Tree to 35 m, 1.2 m dbh, the whole plant glabrous apart from vegetative buds having white appressed hairs. Bark smooth, grey. Branchlets pale green. Leaves evergreen, fragrant when crushed, thin and leathery, 15–19 × 6–7 cm, narrowly obovate with prominent reticulate venation on both surfaces, margins entire, base slightly decurrent, apex acuminate; petiole 1.5–2.5 cm, stipular scar ¼–⅓ length of petiole. Flowers terminal, white, fragrant; tepals 12, obovate, 7–11.5 × 3.5–5 cm; gynoecium sessile with 29–39 carpels. Peduncle robust, 10–15 × 6–8 mm in fruit. Fruits 7–8 cm diameter, subglobose to ovoid, held erect; ripe carpels red, shiny, later thick and woody, 1–2.5 cm long, dehiscing along both dorsal and ventral sutures. Flowering May to June, fruiting September to October (China). Diploid 2n=38. (Xia, Liu & Nooteboom 2008; Chen & Nooteboom 1993; Liu et al. 2004).
Distribution China Guangxi, Guizhou, SE Yunnan Vietnam (uncertain)
Habitat Mixed forest on limestone hills, 1300–1900 m.
USDA Hardiness Zone 9-10
RHS Hardiness Rating H3
Conservation status Endangered (EN)
This large tree of Section Manglietia is only doubtfully cultivated in our area, and given its southerly distribution is likely to prove quite tender. As a wild plant it is considered endangered due to overexploitation of its aromatic, rot-resistant timber, as well as habitat loss (IUCN 2021).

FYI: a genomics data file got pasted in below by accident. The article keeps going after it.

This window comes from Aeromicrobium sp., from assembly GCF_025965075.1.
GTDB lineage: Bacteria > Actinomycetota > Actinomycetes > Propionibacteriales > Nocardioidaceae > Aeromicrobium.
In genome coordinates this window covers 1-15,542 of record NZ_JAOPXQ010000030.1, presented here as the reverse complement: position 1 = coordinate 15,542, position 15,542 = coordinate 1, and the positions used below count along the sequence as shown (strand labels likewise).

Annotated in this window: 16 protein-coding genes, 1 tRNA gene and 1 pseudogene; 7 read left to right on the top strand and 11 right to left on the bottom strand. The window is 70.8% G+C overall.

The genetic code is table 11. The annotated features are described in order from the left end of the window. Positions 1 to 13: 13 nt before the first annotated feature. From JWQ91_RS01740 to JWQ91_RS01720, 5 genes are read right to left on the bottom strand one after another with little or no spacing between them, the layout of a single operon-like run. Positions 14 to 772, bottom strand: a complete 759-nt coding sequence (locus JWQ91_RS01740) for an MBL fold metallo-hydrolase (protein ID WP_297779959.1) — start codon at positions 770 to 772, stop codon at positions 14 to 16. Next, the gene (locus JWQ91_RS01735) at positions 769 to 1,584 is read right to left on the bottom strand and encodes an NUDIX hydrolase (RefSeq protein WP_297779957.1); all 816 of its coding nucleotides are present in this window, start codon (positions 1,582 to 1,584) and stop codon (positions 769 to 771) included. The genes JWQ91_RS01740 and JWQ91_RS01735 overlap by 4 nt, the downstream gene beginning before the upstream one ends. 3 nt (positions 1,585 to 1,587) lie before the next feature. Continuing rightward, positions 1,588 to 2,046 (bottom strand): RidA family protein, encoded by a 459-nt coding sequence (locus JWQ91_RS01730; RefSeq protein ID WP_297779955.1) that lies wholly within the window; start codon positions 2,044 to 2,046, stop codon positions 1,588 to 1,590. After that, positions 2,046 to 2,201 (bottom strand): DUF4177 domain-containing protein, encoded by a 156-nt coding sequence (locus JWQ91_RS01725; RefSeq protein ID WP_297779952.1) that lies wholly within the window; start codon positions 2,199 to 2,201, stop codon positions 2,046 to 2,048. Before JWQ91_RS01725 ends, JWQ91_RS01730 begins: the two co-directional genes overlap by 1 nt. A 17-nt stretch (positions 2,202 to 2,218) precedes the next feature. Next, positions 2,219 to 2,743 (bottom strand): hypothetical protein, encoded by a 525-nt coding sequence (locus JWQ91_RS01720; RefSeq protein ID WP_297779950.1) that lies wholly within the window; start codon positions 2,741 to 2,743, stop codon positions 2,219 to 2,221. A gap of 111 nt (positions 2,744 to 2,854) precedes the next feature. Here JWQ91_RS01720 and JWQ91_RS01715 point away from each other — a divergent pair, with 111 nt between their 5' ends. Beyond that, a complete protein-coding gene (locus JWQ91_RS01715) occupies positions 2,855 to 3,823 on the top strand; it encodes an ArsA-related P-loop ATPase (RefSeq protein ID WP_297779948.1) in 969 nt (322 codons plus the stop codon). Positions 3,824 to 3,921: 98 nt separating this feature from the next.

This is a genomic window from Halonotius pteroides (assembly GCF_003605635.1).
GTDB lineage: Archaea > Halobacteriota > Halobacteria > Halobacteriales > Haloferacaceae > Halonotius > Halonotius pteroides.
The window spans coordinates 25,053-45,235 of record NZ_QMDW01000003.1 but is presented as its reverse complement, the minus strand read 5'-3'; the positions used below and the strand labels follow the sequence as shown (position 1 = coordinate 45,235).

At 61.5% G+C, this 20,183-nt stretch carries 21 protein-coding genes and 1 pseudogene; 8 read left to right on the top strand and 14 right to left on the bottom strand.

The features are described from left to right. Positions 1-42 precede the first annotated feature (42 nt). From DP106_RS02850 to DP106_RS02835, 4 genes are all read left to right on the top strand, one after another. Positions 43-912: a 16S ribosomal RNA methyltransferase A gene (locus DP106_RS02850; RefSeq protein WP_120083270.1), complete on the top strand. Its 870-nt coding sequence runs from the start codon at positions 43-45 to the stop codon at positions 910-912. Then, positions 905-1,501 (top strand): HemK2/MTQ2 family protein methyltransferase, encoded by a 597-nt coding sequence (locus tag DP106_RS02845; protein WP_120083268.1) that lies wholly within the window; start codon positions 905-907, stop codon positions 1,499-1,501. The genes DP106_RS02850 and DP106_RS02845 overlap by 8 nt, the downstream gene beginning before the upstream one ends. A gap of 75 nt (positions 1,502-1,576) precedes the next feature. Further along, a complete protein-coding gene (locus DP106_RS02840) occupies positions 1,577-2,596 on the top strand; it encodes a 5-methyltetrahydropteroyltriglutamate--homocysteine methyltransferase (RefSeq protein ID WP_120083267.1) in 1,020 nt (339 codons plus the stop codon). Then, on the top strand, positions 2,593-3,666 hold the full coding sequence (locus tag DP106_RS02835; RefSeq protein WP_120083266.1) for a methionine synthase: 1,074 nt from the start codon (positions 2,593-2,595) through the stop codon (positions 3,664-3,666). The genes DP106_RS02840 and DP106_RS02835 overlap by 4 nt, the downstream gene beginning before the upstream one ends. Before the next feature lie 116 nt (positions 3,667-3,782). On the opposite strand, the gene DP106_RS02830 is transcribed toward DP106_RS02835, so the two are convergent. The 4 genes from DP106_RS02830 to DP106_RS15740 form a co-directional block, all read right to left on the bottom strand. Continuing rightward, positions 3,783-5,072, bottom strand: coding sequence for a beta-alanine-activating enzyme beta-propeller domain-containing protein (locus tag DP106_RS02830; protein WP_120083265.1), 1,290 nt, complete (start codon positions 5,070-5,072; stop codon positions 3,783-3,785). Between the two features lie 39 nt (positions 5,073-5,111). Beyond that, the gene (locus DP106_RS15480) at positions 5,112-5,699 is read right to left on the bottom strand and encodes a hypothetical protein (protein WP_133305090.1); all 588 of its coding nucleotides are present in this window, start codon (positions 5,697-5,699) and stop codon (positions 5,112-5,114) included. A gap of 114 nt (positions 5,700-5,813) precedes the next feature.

Seed labelled Magnolia aromatica was sent to Cistus Nursery, OR from the Kunming Botanical Institute during the 1990s and young plants have been distributed from the nursery under this name. Some at least have proved not to be the true species but possibly hybrids, or even another taxon altogether (S. Hogan, pers. comm. 2007). One such was planted in the David C. Lam Asian Garden in Vancouver and has done extremely well, reaching 5.5 m and tolerating frosts to –9 °C, but on flowering the hairs on the bud scales were found to be reddish instead of the expected white, and the tree has since been assigned to a taxon near M. conifera (Wharton 2007). Individuals from this source should therefore be observed carefully as they come into flower. There are specimens at Quarryhill, CA forming sparse, upright young trees but these had not flowered by 2010. Their leaves are bronzed when young and very aromatic when crushed, with a hint of mango. Authorities have differed as to the hairiness of M. aromatica: Chen & Nooteboom (1993) allow it to have hairy branchlets, but according to more recent treatments (Liu et al. 2004; Xia, Liu & Nooteboom 2008) it is glabrous except for white-hairy buds. The Quarryhill trees have fulvous pubescence on the twigs. It is therefore doubtful whether true M. aromatica is in cultivation: flowering will help decide the matter.